Religion and spirituality lay claim to a number of benefits, and these are real, measurable, and clear benefits for many people in many situations. Spiritual activities are undertaken with some expectation of personal benefit. However, these activities may in some cases be used as a way to avoid addressing an issue: this is called spiritual bypassing.
The term was introduced in the 1980s by John Welwood, an American clinical psychologist and psychotherapist, to refer to instances where spiritual beliefs or activities are used to avoid addressing real problems, to disconnect from one's emotions, or to just plain check-out from real life.
Skeptical readers may need a moment to separate 'honestly trying something that isn't scientific' and 'using an activity to avoid thinking about a problem'; those are two very different things. It is also worth noting that even if you are skeptical about any given spiritual practice, many practices are generally useful tools to have (e.g. meditation, fasting), and others are useful to specific people, even if they are not useful to you.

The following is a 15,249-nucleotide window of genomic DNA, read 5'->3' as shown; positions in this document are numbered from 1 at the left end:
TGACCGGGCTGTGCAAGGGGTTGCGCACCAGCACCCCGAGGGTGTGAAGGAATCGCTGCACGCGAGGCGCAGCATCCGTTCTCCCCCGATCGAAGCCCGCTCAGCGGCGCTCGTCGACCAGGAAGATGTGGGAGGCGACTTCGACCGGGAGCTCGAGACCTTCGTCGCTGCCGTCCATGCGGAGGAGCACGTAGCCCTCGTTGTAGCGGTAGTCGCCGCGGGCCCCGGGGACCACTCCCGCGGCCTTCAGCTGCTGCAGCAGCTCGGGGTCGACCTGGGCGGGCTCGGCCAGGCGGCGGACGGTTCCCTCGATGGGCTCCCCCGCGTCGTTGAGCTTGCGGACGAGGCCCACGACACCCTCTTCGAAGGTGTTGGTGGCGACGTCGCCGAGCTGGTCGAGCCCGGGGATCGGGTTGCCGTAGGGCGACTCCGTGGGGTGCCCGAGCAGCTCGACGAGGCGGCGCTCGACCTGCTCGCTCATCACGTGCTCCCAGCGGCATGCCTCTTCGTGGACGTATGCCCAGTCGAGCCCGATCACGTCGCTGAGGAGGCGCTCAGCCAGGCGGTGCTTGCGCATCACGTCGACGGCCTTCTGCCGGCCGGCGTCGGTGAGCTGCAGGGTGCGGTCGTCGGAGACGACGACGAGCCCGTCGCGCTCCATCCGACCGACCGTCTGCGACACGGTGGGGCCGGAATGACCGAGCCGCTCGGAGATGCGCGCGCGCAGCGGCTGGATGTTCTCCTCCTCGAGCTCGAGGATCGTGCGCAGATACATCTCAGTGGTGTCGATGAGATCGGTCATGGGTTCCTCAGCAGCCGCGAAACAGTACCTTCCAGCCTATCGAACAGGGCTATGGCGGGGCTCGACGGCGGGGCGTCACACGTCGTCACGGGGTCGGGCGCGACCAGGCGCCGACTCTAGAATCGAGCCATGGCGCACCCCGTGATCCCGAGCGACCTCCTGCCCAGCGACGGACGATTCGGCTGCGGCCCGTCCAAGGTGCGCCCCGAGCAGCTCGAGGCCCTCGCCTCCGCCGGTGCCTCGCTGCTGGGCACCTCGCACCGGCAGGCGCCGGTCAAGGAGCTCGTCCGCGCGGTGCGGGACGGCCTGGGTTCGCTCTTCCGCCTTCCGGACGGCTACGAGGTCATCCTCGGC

Moreover, spiritual bypass is a potentially biased term; while it is absolutely true that many people use alternate metaphysics as an avoidance strategy, other people use politics, scientific detachment, alcohol, philosophy, or personal drama to achieve the same ends. Humans are very good at telling themselves "it's not my fault, I'm doing the right thing very hard, so it's not my fault!" Spirituality is only one of many possible paths to decreased self-awareness.
Having said all that, spiritual bypassing is worth highlighting above other sorts because we have granted religious and spirituality a free pass in many cases. We have been trained not to judge people's beliefs and actions in the realm, and while this is good from the standpoint of maintaining peace in social situations, it should not cause us to be blind to what may be going on it other people's minds.